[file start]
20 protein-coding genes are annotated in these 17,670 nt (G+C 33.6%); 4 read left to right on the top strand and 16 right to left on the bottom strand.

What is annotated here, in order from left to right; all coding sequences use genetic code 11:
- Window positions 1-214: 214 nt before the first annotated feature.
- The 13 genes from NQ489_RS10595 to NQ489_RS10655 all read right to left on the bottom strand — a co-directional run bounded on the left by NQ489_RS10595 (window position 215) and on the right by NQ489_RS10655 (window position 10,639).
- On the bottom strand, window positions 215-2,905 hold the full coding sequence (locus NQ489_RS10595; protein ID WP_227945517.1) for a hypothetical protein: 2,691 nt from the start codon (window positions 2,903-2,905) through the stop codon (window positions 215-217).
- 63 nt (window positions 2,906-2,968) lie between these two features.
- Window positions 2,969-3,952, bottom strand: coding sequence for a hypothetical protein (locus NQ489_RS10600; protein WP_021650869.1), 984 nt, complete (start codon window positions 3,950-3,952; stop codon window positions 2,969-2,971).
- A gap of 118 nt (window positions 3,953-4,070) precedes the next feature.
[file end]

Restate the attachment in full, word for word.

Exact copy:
20 protein-coding genes are annotated in these 17,670 nt (G+C 33.6%); 4 read left to right on the top strand and 16 right to left on the bottom strand.

What is annotated here, in order from left to right; all coding sequences use genetic code 11:
- Window positions 1-214: 214 nt before the first annotated feature.
- The 13 genes from NQ489_RS10595 to NQ489_RS10655 all read right to left on the bottom strand — a co-directional run bounded on the left by NQ489_RS10595 (window position 215) and on the right by NQ489_RS10655 (window position 10,639).
- On the bottom strand, window positions 215-2,905 hold the full coding sequence (locus NQ489_RS10595; protein ID WP_227945517.1) for a hypothetical protein: 2,691 nt from the start codon (window positions 2,903-2,905) through the stop codon (window positions 215-217).
- 63 nt (window positions 2,906-2,968) lie between these two features.
- Window positions 2,969-3,952, bottom strand: coding sequence for a hypothetical protein (locus NQ489_RS10600; protein WP_021650869.1), 984 nt, complete (start codon window positions 3,950-3,952; stop codon window positions 2,969-2,971).
- A gap of 118 nt (window positions 3,953-4,070) precedes the next feature.